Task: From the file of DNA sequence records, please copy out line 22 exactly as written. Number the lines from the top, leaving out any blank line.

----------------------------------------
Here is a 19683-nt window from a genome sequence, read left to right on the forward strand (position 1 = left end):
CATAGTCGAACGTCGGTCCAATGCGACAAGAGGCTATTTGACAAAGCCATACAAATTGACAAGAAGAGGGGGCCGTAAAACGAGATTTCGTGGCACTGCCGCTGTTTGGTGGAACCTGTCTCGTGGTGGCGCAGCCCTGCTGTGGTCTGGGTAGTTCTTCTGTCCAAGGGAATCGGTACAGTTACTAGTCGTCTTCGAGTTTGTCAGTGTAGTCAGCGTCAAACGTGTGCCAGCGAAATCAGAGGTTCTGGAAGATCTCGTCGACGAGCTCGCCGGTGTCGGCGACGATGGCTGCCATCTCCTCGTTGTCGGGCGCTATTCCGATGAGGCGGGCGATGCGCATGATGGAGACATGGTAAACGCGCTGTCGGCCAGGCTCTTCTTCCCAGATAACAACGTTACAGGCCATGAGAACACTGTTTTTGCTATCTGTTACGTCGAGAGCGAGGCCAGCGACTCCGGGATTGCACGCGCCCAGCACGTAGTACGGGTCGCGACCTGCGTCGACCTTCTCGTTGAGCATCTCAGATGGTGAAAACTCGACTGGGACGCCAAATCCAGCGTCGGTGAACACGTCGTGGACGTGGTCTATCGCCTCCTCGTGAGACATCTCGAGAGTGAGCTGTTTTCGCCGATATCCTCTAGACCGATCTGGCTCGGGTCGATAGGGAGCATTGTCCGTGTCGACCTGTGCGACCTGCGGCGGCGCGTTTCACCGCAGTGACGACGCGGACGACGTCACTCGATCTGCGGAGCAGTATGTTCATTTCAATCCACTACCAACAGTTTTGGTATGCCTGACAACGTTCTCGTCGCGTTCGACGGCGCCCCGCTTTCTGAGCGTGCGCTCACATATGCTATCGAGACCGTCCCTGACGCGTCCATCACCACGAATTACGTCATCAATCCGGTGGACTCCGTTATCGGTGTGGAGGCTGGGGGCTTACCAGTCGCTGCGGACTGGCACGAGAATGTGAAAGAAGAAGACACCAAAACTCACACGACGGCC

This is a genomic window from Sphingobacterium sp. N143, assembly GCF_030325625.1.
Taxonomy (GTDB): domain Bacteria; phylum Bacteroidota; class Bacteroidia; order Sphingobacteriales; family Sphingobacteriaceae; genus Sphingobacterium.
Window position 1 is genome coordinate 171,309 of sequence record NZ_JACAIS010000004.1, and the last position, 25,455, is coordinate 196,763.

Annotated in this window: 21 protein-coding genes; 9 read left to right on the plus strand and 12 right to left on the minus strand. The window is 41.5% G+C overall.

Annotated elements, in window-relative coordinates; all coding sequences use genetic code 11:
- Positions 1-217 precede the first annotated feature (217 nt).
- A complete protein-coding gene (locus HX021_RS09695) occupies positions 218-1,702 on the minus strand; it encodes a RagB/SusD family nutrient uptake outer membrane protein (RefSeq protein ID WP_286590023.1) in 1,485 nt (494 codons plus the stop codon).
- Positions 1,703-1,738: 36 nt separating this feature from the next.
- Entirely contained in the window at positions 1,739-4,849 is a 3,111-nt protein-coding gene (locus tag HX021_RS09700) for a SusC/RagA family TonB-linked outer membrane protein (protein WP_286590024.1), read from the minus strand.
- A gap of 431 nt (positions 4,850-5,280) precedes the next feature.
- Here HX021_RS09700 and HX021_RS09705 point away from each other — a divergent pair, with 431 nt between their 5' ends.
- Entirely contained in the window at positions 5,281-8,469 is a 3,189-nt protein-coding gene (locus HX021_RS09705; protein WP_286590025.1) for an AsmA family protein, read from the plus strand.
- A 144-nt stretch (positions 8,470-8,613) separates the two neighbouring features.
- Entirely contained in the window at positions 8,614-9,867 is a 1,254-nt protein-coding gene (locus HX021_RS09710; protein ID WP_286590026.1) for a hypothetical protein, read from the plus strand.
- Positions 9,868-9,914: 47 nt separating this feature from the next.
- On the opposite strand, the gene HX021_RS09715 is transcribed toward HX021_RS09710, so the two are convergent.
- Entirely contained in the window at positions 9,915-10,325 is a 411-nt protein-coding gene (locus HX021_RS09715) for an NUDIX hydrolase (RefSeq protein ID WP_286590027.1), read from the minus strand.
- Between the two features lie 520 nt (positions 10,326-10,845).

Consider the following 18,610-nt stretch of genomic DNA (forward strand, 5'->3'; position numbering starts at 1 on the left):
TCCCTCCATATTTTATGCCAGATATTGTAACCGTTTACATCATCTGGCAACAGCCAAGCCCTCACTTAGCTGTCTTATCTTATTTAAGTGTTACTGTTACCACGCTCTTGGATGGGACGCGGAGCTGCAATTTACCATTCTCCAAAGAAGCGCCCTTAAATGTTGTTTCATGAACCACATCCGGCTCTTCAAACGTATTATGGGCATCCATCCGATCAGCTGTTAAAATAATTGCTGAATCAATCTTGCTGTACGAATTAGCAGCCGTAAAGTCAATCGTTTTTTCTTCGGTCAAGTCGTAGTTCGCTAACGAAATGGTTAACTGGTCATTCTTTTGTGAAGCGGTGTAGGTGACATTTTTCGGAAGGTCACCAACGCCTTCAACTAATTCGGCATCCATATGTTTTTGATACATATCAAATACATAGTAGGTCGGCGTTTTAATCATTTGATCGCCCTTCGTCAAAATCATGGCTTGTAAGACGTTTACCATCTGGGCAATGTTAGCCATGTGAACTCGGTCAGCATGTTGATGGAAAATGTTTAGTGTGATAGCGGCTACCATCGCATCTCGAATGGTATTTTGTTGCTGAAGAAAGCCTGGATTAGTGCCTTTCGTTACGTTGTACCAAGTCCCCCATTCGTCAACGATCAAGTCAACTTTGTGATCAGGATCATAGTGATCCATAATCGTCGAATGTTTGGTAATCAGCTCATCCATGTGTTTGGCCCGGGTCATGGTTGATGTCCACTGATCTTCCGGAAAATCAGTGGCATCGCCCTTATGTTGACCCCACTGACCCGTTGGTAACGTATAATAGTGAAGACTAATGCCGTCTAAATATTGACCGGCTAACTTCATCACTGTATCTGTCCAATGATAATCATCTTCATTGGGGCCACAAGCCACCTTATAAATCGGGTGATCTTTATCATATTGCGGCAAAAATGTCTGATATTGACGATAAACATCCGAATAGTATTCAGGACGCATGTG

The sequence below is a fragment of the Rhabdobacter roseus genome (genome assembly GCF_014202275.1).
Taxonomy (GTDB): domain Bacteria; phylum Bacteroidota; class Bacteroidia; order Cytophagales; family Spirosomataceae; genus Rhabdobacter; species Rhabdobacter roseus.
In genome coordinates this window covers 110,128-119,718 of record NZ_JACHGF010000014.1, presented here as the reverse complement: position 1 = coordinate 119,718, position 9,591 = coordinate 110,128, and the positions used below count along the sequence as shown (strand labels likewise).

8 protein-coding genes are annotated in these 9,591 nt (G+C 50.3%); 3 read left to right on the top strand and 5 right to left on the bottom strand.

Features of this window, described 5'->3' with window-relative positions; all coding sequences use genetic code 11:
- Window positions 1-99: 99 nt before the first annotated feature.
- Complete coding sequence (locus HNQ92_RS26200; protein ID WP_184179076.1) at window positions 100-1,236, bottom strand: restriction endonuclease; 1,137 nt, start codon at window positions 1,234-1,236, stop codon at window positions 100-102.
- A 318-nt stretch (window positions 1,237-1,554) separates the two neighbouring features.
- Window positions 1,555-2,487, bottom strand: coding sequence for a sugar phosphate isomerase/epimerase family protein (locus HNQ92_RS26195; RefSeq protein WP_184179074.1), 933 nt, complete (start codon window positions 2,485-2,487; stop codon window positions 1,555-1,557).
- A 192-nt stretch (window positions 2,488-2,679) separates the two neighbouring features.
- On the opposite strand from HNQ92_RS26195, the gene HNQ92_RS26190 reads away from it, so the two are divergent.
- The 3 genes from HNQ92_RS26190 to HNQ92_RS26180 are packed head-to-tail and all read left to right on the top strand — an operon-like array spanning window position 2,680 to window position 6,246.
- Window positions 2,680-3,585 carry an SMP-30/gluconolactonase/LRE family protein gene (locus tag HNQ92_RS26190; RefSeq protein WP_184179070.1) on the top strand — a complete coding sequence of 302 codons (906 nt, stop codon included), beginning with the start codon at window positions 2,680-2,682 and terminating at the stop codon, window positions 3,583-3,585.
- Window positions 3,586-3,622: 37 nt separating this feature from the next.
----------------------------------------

TCCCTCCATATTTTATGCCAGATATTGTAACCGTTTACATCATCTGGCAACAGCCAAGCCCTCACTTAGCTGTCTTATCTTATTTAAGTGTTACTGTTACCACGCTCTTGGATGGGACGCGGAGCTGCAATTTACCATTCTCCAAAGAAGCGCCCTTAAATGTTGTTTCATGAACCACATCCGGCTCTTCAAACGTATTATGGGCATCCATCCGATCAGCTGTTAAAATAATTGCTGAATCAATCTTGCTGTACGAATTAGCAGCCGTAAAGTCAATCGTTTTTTCTTCGGTCAAGTCGTAGTTCGCTAACGAAATGGTTAACTGGTCATTCTTTTGTGAAGCGGTGTAGGTGACATTTTTCGGAAGGTCACCAACGCCTTCAACTAATTCGGCATCCATATGTTTTTGATACATATCAAATACATAGTAGGTCGGCGTTTTAATCATTTGATCGCCCTTCGTCAAAATCATGGCTTGTAAGACGTTTACCATCTGGGCAATGTTAGCCATGTGAACTCGGTCAGCATGTTGATGGAAAATGTTTAGTGTGATAGCGGCTACCATCGCATCTCGAATGGTATTTTGTTGCTGAAGAAAGCCTGGATTAGTGCCTTTCGTTACGTTGTACCAAGTCCCCCATTCGTCAACGATCAAGTCAACTTTGTGATCAGGATCATAGTGATCCATAATCGTCGAATGTTTGGTAATCAGCTCATCCATGTGTTTGGCCCGGGTCATGGTTGATGTCCACTGATCTTCCGGAAAATCAGTGGCATCGCCCTTATGTTGACCCCACTGACCCGTTGGTAACGTATAATAGTGAAGACTAATGCCGTCTAAATATTGACCGGCTAACTTCATCACTGTATCTGTCCAATGATAATCATCTTCATTGGGGCCACAAGCCACCTTATAAATCGGGTGATCTTTATCATATTGCGGCAAAAATGTCTGATATTGACGATAAACATCCGAATAGTATTCAGGACGCATGTG